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Document Type

Thesis - University Access Only

Award Date

1997

Degree Name

Master of Science (MS)

Department

Graduate Nursing

First Advisor

Marylou Mylant

Keywords

health and hygiene of Dakota Indians, health attitudes of South Dakota, health behavior of South Dakota

Abstract

Health perceptions and care practices have important implications for nursing, given the role of the nurse in providing holistic, culturally congruent care. The fundamental emphasis of nursing on understanding and treating human responses to health and illness lends itself to a concern for culture. Individual health beliefs are complex and are influenced by culture. The purpose of this study was to explore the definition of health from the perspective of selected Native American men and women living off the reservation through identification of their health beliefs and practices. A descriptive qualitative research design was utilized to describe broad holistic life forces influencing health perceptions and health practices within this population.
Leininger's theory of culture care diversity and universality was used as the supportive framework for this study. A descriptive qualitative study was conducted using semi-structured in-depth interviews. A purposive sample of 12 Native American men and women over the age of 50 living off the reservation were interviewed in their homes or setting of their choice. This study confirmed that for this sample of adult Native American men and women, perceptions of health and care practices are deeply rooted in the past and are affected daily by multiple consequences. The detailed responses generated from this study of the sample population in their naturalistic setting has provided valuable knowledge and understanding of the complex interactions between culture and modern life. Health and illness causation, personal health practices, and caring practices were common themes generated as this sample described their definitions of health, health perceptions, discussed their culture and other factors that impacted their health, and related traditional and home remedies as part of their care practices. Discoveries made in this study demonstrate that health is not a simple phenomenon, but holds a myriad of contextual factors. This small study is merely a first step in the study of health perceptions and care practices of Lakota men and women living off the reservation.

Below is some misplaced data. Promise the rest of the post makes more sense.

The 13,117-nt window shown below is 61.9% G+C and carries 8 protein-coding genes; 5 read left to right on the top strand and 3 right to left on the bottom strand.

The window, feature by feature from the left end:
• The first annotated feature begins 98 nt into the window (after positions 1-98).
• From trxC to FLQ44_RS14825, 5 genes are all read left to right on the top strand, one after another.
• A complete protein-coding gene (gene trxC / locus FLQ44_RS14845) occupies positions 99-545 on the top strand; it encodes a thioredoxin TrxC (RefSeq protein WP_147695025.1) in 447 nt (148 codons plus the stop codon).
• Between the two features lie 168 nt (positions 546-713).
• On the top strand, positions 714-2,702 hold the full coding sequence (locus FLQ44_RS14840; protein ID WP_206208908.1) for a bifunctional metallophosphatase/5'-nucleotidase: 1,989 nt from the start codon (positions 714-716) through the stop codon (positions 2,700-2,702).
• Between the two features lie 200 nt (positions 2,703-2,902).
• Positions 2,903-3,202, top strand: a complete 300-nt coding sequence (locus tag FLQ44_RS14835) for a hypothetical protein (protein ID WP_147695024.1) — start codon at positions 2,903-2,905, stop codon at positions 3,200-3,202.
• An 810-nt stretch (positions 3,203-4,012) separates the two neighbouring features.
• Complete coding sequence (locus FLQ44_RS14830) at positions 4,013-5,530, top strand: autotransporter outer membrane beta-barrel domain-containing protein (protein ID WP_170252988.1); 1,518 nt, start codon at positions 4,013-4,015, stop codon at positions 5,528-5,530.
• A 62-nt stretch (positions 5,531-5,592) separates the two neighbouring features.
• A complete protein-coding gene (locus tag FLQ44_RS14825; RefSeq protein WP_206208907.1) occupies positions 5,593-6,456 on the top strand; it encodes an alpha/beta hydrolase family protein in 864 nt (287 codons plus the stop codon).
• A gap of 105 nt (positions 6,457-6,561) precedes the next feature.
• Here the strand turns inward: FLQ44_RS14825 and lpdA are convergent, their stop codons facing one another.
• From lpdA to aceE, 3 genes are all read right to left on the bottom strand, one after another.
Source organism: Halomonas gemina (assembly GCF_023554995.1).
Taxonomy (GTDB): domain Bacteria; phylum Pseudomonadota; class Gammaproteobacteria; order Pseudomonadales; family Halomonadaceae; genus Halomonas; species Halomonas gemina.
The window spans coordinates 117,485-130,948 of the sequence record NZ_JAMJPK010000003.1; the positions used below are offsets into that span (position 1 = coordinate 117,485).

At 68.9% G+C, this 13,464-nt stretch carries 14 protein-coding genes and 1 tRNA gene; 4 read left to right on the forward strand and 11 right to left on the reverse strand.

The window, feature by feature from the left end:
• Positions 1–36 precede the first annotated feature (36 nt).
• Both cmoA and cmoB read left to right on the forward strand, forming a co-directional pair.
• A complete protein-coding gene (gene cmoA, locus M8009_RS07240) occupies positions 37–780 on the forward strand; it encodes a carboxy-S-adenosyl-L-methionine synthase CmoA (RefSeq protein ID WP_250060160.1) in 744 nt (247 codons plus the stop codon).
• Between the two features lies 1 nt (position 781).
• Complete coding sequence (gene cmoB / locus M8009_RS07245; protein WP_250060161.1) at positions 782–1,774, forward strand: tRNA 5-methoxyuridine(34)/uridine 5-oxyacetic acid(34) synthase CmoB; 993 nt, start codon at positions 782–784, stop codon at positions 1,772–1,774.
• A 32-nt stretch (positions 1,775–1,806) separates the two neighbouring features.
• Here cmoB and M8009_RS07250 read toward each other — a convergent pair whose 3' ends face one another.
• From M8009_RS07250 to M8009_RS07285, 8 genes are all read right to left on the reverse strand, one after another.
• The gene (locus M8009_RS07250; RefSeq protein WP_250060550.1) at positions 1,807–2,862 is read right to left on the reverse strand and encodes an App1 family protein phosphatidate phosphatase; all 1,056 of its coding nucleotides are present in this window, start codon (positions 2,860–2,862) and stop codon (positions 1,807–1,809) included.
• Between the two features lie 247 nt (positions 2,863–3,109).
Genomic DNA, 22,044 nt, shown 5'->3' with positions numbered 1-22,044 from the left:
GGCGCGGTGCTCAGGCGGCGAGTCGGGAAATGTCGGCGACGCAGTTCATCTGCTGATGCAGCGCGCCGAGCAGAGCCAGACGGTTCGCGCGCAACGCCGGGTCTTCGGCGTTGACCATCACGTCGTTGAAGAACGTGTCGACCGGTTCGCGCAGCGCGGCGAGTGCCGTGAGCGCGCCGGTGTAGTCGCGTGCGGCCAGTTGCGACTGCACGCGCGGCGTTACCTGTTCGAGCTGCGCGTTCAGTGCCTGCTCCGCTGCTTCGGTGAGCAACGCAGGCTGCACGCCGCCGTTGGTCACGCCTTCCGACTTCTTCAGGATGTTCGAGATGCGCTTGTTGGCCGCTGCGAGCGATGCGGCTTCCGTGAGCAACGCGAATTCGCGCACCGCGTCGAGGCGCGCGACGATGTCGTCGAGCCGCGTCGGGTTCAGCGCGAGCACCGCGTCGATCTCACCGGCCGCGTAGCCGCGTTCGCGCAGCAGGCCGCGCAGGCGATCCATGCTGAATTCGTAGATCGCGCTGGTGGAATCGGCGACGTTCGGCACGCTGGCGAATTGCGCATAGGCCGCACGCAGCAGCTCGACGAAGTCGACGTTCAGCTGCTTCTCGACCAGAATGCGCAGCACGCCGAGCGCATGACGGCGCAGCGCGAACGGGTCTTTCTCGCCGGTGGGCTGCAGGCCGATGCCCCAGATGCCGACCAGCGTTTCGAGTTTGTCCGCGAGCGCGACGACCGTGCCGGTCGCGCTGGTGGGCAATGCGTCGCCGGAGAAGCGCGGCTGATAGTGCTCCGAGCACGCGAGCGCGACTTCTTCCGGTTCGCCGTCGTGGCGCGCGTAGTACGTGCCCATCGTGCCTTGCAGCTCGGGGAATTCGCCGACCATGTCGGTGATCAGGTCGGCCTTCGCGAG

Library of Congress Subject Headings

Dakota Indians -- Health and hygiene -- South Dakota
Health attitudes -- South Dakota
Health behavior -- South Dakota

Number of Pages

103

Publisher

South Dakota State University

Rights

Copyright © 1997 Laura Thom-Withorne. All rights reserved

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